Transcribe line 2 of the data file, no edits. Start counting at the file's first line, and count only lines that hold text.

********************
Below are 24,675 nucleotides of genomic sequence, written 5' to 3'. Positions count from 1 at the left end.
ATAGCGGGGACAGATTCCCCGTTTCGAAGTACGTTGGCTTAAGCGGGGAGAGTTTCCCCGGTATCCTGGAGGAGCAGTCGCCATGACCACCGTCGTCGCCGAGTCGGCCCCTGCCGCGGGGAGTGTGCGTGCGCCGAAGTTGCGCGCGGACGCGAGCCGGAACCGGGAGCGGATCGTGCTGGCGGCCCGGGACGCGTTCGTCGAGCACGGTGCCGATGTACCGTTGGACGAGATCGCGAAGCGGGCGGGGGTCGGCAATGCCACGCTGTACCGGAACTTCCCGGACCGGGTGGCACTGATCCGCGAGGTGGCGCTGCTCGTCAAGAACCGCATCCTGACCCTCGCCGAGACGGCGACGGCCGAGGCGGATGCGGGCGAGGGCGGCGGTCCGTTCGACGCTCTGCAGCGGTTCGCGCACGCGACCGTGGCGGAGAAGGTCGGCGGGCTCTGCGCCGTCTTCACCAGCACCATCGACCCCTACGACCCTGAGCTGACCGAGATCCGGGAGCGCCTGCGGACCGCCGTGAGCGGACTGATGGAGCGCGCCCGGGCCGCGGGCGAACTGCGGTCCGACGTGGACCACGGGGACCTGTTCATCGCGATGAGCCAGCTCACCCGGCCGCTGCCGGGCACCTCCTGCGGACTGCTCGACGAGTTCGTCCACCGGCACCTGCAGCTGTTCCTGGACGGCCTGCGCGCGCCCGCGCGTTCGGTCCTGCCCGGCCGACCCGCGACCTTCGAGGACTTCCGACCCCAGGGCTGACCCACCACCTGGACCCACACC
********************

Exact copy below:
ATAGCGGGGACAGATTCCCCGTTTCGAAGTACGTTGGCTTAAGCGGGGAGAGTTTCCCCGGTATCCTGGAGGAGCAGTCGCCATGACCACCGTCGTCGCCGAGTCGGCCCCTGCCGCGGGGAGTGTGCGTGCGCCGAAGTTGCGCGCGGACGCGAGCCGGAACCGGGAGCGGATCGTGCTGGCGGCCCGGGACGCGTTCGTCGAGCACGGTGCCGATGTACCGTTGGACGAGATCGCGAAGCGGGCGGGGGTCGGCAATGCCACGCTGTACCGGAACTTCCCGGACCGGGTGGCACTGATCCGCGAGGTGGCGCTGCTCGTCAAGAACCGCATCCTGACCCTCGCCGAGACGGCGACGGCCGAGGCGGATGCGGGCGAGGGCGGCGGTCCGTTCGACGCTCTGCAGCGGTTCGCGCACGCGACCGTGGCGGAGAAGGTCGGCGGGCTCTGCGCCGTCTTCACCAGCACCATCGACCCCTACGACCCTGAGCTGACCGAGATCCGGGAGCGCCTGCGGACCGCCGTGAGCGGACTGATGGAGCGCGCCCGGGCCGCGGGCGAACTGCGGTCCGACGTGGACCACGGGGACCTGTTCATCGCGATGAGCCAGCTCACCCGGCCGCTGCCGGGCACCTCCTGCGGACTGCTCGACGAGTTCGTCCACCGGCACCTGCAGCTGTTCCTGGACGGCCTGCGCGCGCCCGCGCGTTCGGTCCTGCCCGGCCGACCCGCGACCTTCGAGGACTTCCGACCCCAGGGCTGACCCACCACCTGGACCCACACC